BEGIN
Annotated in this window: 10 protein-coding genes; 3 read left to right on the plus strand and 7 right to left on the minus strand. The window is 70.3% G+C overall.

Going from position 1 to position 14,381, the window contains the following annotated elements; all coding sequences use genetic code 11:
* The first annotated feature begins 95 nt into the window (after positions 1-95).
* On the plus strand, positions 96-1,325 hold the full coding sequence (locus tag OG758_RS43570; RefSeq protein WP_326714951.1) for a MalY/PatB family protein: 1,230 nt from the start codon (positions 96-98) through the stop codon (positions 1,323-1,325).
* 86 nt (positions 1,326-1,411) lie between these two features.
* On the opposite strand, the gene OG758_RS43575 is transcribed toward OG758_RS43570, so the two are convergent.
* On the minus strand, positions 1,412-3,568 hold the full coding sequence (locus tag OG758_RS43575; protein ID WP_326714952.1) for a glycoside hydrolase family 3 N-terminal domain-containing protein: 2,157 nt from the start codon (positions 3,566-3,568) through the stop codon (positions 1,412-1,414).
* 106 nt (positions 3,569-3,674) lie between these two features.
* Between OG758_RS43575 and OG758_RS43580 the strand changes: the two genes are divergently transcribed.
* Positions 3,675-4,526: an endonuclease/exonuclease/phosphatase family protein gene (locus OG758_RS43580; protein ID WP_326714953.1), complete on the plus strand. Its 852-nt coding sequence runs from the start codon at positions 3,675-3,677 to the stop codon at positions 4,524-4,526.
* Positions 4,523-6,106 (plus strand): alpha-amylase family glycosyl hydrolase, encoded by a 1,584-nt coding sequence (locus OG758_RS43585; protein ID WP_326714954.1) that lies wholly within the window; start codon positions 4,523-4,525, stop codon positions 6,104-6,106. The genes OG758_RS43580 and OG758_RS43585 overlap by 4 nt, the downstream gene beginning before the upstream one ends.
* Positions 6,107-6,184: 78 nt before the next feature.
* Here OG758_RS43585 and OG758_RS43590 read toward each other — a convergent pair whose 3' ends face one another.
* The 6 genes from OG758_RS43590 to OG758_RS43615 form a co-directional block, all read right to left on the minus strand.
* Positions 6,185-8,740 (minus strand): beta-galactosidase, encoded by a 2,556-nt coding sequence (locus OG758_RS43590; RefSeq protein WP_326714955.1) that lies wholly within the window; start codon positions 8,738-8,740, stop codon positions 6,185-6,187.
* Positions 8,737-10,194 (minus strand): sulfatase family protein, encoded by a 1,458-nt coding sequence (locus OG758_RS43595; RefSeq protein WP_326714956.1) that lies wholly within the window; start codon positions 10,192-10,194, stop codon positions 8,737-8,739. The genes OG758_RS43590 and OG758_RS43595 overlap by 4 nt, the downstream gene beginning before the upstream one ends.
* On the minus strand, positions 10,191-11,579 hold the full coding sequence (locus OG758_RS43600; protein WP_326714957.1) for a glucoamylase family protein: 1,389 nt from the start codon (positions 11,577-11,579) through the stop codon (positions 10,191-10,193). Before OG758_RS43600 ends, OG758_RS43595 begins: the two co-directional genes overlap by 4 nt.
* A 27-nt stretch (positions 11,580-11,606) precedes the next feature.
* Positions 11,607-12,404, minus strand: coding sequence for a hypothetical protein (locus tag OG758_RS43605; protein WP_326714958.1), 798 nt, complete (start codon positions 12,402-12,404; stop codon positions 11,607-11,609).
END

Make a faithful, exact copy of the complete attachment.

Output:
Annotated in this window: 10 protein-coding genes; 3 read left to right on the plus strand and 7 right to left on the minus strand. The window is 70.3% G+C overall.

Going from position 1 to position 14,381, the window contains the following annotated elements; all coding sequences use genetic code 11:
* The first annotated feature begins 95 nt into the window (after positions 1-95).
* On the plus strand, positions 96-1,325 hold the full coding sequence (locus tag OG758_RS43570; RefSeq protein WP_326714951.1) for a MalY/PatB family protein: 1,230 nt from the start codon (positions 96-98) through the stop codon (positions 1,323-1,325).
* 86 nt (positions 1,326-1,411) lie between these two features.
* On the opposite strand, the gene OG758_RS43575 is transcribed toward OG758_RS43570, so the two are convergent.
* On the minus strand, positions 1,412-3,568 hold the full coding sequence (locus tag OG758_RS43575; protein ID WP_326714952.1) for a glycoside hydrolase family 3 N-terminal domain-containing protein: 2,157 nt from the start codon (positions 3,566-3,568) through the stop codon (positions 1,412-1,414).
* 106 nt (positions 3,569-3,674) lie between these two features.
* Between OG758_RS43575 and OG758_RS43580 the strand changes: the two genes are divergently transcribed.
* Positions 3,675-4,526: an endonuclease/exonuclease/phosphatase family protein gene (locus OG758_RS43580; protein ID WP_326714953.1), complete on the plus strand. Its 852-nt coding sequence runs from the start codon at positions 3,675-3,677 to the stop codon at positions 4,524-4,526.
* Positions 4,523-6,106 (plus strand): alpha-amylase family glycosyl hydrolase, encoded by a 1,584-nt coding sequence (locus OG758_RS43585; protein ID WP_326714954.1) that lies wholly within the window; start codon positions 4,523-4,525, stop codon positions 6,104-6,106. The genes OG758_RS43580 and OG758_RS43585 overlap by 4 nt, the downstream gene beginning before the upstream one ends.
* Positions 6,107-6,184: 78 nt before the next feature.
* Here OG758_RS43585 and OG758_RS43590 read toward each other — a convergent pair whose 3' ends face one another.
* The 6 genes from OG758_RS43590 to OG758_RS43615 form a co-directional block, all read right to left on the minus strand.
* Positions 6,185-8,740 (minus strand): beta-galactosidase, encoded by a 2,556-nt coding sequence (locus OG758_RS43590; RefSeq protein WP_326714955.1) that lies wholly within the window; start codon positions 8,738-8,740, stop codon positions 6,185-6,187.
* Positions 8,737-10,194 (minus strand): sulfatase family protein, encoded by a 1,458-nt coding sequence (locus OG758_RS43595; RefSeq protein WP_326714956.1) that lies wholly within the window; start codon positions 10,192-10,194, stop codon positions 8,737-8,739. The genes OG758_RS43590 and OG758_RS43595 overlap by 4 nt, the downstream gene beginning before the upstream one ends.
* On the minus strand, positions 10,191-11,579 hold the full coding sequence (locus OG758_RS43600; protein WP_326714957.1) for a glucoamylase family protein: 1,389 nt from the start codon (positions 11,577-11,579) through the stop codon (positions 10,191-10,193). Before OG758_RS43600 ends, OG758_RS43595 begins: the two co-directional genes overlap by 4 nt.
* A 27-nt stretch (positions 11,580-11,606) precedes the next feature.
* Positions 11,607-12,404, minus strand: coding sequence for a hypothetical protein (locus tag OG758_RS43605; protein WP_326714958.1), 798 nt, complete (start codon positions 12,402-12,404; stop codon positions 11,607-11,609).